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Author McCarthy, Anna, 1967-

Title The citizen machine : governing by television in 1950s America / Anna McCarthy

Publ Info New York : New Press, 2010
 CCRI-Warwick  PN1992.6 .M3775 2010    AVAILABLE
 RWU Main Library  PN1992.6 .M3775 2010    AVAILABLE
 URI  PN1992.6 .M3775 2010    AVAILABLE
Descript xv, 334 pages : illustrations ; 24 cm
text rdacontent
unmediated rdamedia
volume rdacarrier
Note Includes bibliographical references (p.261-324) and index
Contents Television and political culture after World War Two -- Sponsors and citizens -- The politics of wooden acting -- The ends of the middlebrow -- Liberal media -- Labor goes public
Note This is the untold political history of television's formative era. The author, an historian, goes behind the scenes of early television programming, revealing that producers, sponsors, and scriptwriters had far more in mind than simply entertaining (and selling products). Long before the age of PBS, leaders from business, philanthropy, and social reform movements as well as public intellectuals were all obsessively concerned with TV's potential to mold the right kind of citizen. After World War II, inspired by the perceived threats of Soviet communism, class war, and racial violence, members of what was then known as "the Establishment" were drawn together by a shared conviction that television broadcasting could be a useful tool for governing. The men of Du Pont, the AFL-CIO, the Advertising Council, the Ford Foundation, the Fund for the Republic, and other organizations interested in shaping (according to American philosopher Mortimer Adler) "the ideas that should be in every citizen's mind," turned to TV as a tool for reaching those people they thought of as the masses. Based on years of archival work, this work sheds new light on the place of television in the postwar American political landscape. At a time when TV broadcasting is in a state of crisis, and when a new political movement for media reform has ascended the political stage, here is a new history of the ideas and assumptions that have profoundly shaped not only television, but our political culture itself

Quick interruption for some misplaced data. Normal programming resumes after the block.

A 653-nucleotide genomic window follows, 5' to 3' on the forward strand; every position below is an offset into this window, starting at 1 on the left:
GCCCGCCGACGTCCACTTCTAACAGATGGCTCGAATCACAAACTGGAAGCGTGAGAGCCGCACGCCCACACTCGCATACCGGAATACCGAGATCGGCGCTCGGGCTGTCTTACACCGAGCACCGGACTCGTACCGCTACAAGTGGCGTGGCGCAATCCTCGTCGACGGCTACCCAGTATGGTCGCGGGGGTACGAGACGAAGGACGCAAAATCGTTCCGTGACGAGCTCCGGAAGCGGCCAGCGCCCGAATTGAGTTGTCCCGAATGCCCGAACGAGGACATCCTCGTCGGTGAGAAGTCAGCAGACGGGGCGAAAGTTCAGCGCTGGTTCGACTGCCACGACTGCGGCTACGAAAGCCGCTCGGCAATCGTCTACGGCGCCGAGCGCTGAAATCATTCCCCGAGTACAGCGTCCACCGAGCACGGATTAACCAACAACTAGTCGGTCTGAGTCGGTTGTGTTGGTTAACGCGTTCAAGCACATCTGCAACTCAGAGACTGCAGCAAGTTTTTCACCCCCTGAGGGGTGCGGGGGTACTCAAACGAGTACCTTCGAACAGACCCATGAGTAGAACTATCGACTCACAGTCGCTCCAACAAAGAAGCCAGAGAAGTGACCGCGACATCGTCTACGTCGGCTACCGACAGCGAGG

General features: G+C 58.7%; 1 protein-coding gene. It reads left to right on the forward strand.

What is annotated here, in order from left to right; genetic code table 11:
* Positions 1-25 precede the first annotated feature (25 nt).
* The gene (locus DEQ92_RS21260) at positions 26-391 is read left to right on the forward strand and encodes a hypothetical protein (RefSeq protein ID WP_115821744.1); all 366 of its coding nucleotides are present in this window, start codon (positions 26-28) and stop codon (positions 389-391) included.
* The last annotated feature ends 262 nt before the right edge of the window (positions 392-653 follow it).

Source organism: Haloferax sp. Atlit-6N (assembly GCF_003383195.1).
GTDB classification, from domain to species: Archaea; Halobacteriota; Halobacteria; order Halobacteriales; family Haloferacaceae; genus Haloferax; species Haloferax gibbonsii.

LC subject Television and politics -- United States
Television broadcasting -- Social aspects -- United States
Television broadcasting -- Philosophy
Political culture -- United States
Advocacy advertising -- United States
Television advertising -- United States
Television viewers -- United States -- Attitudes
ISBN 9781595584984 (alk. paper)
1595584986 (alk. paper)